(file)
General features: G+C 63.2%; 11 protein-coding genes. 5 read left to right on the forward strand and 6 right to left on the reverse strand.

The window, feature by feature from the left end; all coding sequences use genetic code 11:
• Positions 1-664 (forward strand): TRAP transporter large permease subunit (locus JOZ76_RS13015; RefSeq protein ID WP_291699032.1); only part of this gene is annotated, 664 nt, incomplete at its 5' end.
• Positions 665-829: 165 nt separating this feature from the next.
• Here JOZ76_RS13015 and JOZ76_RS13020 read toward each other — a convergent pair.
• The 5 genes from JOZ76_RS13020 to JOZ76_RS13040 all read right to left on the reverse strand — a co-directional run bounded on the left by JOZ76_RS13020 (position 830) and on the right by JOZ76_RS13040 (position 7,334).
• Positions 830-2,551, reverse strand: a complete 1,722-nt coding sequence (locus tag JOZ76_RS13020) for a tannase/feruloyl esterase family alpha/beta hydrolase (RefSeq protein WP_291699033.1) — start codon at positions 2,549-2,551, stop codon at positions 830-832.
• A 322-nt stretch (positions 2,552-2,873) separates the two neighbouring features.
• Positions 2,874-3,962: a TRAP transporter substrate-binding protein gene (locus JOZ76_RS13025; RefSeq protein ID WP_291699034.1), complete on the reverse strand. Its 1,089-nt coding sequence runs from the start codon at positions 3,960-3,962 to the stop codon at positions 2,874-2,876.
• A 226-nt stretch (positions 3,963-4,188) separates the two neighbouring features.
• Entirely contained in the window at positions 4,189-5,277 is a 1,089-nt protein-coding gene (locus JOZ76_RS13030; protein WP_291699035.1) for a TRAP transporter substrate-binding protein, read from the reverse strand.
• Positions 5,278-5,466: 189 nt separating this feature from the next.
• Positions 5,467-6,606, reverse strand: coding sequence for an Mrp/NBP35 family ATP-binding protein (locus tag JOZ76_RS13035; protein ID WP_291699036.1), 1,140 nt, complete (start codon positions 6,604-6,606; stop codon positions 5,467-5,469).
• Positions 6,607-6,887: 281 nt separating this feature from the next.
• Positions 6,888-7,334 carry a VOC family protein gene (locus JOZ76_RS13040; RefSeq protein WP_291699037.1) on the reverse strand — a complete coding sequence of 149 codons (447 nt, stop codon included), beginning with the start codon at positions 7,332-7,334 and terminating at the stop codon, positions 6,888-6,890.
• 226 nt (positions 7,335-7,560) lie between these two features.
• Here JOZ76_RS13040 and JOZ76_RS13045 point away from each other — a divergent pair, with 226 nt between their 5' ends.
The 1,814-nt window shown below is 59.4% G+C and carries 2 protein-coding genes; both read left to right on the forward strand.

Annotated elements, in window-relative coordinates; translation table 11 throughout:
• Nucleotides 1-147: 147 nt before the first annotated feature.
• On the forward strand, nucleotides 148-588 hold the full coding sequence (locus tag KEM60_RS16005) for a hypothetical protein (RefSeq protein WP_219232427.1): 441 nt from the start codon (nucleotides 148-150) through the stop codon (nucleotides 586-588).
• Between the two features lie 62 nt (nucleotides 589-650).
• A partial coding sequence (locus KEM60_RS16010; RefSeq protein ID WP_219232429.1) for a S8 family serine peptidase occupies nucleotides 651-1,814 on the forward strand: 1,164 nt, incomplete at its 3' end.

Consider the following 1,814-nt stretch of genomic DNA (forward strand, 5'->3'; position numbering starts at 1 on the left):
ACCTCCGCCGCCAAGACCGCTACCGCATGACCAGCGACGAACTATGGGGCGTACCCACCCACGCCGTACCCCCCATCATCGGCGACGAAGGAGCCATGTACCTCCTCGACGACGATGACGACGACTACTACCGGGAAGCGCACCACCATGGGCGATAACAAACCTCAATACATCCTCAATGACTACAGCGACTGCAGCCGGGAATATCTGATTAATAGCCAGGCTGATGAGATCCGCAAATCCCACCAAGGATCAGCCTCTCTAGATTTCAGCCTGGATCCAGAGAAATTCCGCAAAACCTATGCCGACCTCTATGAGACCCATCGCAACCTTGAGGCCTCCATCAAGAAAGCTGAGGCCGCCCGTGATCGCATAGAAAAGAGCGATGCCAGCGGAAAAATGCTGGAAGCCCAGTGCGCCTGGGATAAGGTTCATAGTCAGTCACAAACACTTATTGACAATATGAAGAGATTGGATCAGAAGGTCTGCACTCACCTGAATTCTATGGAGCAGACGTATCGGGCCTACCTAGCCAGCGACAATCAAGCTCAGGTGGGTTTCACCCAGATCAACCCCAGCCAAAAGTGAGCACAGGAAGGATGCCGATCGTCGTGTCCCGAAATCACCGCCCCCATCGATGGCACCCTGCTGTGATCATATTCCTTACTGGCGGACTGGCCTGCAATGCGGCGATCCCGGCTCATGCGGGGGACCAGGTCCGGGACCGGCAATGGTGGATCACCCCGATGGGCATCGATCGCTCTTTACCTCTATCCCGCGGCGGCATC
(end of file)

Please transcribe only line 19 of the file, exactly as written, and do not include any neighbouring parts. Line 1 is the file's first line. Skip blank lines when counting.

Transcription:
Annotated elements, in window-relative coordinates; translation table 11 throughout: